Now that carbon pricing has been abolished by the Senate, the next big test for the Abbott Government is whether voters notice a few extra dollars in their pocket after years of being told by the Coalition that the ALP’s tax added $550 to household bills.
The biggest one will be electricity, especially since the NSW Government made power companies put a little note on your bill declaring how much the carbon tax was adding to the cost. Power makes up about half that $550 estimate.
Australian Competition and Consumer Commission is being given new powers to take action against businesses that fail to pass through all cost savings attributable to the carbon tax repeal.
It applies to “regulated goods” – electricity, natural gas, synthetic greenhouse gases (typically refrigerant gases) or synthetic greenhouse gas equipment (such as refrigerators and air-conditioners) – the types of businesses that often appeared in the media howling loudly about having to put up prices because of the tax.
ACCC Chairman Rod Sims says he’ll be watching those businesses to make sure consumers get their cash back.
“If they fail to do so, the ACCC will take enforcement action against them and seek serious penalties from the courts.”
Suppliers in the key areas of electricity, natural gas or a bulk importer of synthetic greenhouse gas that engage in price exploitation will also be subject to a penalty equal to 250 per cent of the cost savings that were not passed through.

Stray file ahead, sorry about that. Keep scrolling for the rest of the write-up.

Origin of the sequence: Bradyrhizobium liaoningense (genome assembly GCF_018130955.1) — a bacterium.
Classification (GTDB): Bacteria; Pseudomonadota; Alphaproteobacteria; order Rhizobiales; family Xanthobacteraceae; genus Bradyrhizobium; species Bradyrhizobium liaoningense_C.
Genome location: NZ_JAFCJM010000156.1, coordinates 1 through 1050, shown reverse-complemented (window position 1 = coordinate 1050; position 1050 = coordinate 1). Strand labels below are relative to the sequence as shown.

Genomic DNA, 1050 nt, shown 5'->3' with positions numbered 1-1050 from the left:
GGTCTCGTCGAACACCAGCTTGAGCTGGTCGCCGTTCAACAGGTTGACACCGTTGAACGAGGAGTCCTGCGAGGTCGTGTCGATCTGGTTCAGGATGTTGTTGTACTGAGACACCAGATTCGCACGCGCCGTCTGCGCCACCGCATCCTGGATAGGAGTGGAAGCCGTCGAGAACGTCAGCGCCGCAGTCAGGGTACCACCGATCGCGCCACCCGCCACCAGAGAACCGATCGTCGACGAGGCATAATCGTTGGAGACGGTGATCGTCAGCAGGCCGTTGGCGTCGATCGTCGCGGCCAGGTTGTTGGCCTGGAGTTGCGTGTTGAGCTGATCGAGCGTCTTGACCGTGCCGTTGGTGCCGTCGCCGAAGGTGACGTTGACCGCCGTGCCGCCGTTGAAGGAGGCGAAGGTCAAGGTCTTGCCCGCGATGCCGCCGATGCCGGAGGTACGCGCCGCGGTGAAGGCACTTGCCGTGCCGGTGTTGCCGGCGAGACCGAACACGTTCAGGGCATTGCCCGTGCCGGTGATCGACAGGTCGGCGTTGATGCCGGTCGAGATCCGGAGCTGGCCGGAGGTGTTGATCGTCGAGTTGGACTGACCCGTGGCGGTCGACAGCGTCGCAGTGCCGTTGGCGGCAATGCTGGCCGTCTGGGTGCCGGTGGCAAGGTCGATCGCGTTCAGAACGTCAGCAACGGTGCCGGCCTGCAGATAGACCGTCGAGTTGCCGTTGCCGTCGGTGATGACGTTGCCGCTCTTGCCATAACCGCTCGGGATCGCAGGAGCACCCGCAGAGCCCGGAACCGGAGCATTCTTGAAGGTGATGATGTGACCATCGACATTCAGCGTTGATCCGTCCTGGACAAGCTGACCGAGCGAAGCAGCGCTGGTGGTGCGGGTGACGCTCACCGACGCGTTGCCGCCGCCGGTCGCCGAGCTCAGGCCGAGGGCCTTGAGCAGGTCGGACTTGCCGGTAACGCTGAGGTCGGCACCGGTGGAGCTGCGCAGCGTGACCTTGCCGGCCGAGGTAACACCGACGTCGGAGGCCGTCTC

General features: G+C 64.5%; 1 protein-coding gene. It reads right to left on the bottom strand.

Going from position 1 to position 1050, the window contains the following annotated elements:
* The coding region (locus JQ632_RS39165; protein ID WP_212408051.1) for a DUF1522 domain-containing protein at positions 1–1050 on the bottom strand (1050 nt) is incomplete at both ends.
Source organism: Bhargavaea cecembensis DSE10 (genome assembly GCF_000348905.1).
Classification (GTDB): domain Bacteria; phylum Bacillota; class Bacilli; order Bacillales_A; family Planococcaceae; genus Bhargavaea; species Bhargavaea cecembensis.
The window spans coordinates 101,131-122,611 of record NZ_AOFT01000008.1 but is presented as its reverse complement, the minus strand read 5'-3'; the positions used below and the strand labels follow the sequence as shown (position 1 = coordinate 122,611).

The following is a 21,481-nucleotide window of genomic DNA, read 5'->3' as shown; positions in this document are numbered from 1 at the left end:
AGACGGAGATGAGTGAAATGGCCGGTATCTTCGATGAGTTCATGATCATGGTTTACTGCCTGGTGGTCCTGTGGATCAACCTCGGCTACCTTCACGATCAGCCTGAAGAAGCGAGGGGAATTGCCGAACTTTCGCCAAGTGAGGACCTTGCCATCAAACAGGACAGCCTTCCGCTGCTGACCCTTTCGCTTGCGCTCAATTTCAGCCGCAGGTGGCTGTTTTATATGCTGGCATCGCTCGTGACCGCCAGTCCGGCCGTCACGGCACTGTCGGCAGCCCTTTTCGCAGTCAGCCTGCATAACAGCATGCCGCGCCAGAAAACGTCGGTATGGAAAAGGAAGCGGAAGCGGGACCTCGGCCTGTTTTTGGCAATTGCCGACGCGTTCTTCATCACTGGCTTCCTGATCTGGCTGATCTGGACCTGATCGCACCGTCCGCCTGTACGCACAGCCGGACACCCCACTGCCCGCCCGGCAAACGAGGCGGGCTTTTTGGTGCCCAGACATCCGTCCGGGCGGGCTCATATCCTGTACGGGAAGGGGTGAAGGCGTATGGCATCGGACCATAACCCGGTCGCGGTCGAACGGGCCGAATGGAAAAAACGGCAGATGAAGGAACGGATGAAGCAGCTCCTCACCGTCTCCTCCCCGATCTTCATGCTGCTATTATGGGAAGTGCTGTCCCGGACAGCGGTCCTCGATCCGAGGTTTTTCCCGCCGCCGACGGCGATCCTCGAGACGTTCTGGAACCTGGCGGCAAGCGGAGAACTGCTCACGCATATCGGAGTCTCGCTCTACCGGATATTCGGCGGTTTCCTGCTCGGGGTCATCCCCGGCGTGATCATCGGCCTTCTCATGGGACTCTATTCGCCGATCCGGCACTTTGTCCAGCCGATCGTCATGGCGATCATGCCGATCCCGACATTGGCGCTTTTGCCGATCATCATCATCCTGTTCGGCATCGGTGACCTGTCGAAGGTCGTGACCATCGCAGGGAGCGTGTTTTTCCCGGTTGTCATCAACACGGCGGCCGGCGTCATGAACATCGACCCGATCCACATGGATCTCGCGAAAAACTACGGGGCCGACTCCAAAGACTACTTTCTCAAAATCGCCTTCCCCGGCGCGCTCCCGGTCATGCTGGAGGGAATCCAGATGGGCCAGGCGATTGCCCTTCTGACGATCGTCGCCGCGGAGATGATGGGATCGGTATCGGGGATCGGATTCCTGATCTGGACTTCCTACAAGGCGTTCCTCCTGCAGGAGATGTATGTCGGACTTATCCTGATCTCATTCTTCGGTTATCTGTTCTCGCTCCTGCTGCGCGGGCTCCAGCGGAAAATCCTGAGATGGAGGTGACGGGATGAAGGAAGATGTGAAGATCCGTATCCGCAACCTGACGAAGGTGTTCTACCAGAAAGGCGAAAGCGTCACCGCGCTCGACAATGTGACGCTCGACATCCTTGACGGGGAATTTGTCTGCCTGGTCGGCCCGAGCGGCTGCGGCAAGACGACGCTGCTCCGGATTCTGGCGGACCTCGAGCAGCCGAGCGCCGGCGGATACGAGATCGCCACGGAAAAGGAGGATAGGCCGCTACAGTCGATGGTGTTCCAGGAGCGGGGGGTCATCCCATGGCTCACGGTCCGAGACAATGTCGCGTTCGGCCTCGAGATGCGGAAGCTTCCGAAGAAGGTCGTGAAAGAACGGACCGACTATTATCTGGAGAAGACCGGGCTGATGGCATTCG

“The ACCC will be keeping a close eye on prices to make sure that all cost savings go to consumers,” Mr Sims said. “These businesses will be required to explain how the carbon tax repeal affected their input costs and how they are passing through the savings.”
Businesses that retail electricity and natural gas, produce electricity and sell into wholesale markets or bulk import synthetic greenhouse gas will be required to provide evidence to the ACCC to show that they have passed on the cost savings.
Anyone concerned they’re getting dudded can call the ACCC’s carbon complaints hotline on 1300 303 609 or via its website.
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